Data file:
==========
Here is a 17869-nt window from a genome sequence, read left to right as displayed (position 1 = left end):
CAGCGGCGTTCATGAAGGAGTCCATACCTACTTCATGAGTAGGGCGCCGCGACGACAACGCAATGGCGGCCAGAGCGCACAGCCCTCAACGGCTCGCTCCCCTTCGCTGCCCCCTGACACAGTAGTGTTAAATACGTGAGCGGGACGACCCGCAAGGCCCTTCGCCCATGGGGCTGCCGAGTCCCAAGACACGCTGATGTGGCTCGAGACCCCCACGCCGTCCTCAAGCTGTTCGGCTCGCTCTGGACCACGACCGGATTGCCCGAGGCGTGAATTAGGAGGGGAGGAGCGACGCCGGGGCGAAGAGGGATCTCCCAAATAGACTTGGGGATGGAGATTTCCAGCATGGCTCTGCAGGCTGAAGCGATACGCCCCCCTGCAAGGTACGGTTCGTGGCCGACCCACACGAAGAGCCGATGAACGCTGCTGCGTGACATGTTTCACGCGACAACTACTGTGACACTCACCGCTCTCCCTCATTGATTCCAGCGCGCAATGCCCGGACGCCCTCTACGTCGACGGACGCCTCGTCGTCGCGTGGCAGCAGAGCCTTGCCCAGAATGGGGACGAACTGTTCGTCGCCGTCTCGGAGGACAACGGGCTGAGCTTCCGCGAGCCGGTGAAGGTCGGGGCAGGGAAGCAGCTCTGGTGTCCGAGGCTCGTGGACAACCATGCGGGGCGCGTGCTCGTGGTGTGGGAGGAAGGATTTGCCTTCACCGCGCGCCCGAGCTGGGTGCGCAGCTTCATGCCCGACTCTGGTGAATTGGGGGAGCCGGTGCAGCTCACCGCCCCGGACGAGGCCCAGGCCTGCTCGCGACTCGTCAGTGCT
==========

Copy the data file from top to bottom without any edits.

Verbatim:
Here is a 17869-nt window from a genome sequence, read left to right as displayed (position 1 = left end):
CAGCGGCGTTCATGAAGGAGTCCATACCTACTTCATGAGTAGGGCGCCGCGACGACAACGCAATGGCGGCCAGAGCGCACAGCCCTCAACGGCTCGCTCCCCTTCGCTGCCCCCTGACACAGTAGTGTTAAATACGTGAGCGGGACGACCCGCAAGGCCCTTCGCCCATGGGGCTGCCGAGTCCCAAGACACGCTGATGTGGCTCGAGACCCCCACGCCGTCCTCAAGCTGTTCGGCTCGCTCTGGACCACGACCGGATTGCCCGAGGCGTGAATTAGGAGGGGAGGAGCGACGCCGGGGCGAAGAGGGATCTCCCAAATAGACTTGGGGATGGAGATTTCCAGCATGGCTCTGCAGGCTGAAGCGATACGCCCCCCTGCAAGGTACGGTTCGTGGCCGACCCACACGAAGAGCCGATGAACGCTGCTGCGTGACATGTTTCACGCGACAACTACTGTGACACTCACCGCTCTCCCTCATTGATTCCAGCGCGCAATGCCCGGACGCCCTCTACGTCGACGGACGCCTCGTCGTCGCGTGGCAGCAGAGCCTTGCCCAGAATGGGGACGAACTGTTCGTCGCCGTCTCGGAGGACAACGGGCTGAGCTTCCGCGAGCCGGTGAAGGTCGGGGCAGGGAAGCAGCTCTGGTGTCCGAGGCTCGTGGACAACCATGCGGGGCGCGTGCTCGTGGTGTGGGAGGAAGGATTTGCCTTCACCGCGCGCCCGAGCTGGGTGCGCAGCTTCATGCCCGACTCTGGTGAATTGGGGGAGCCGGTGCAGCTCACCGCCCCGGACGAGGCCCAGGCCTGCTCGCGACTCGTCAGTGCT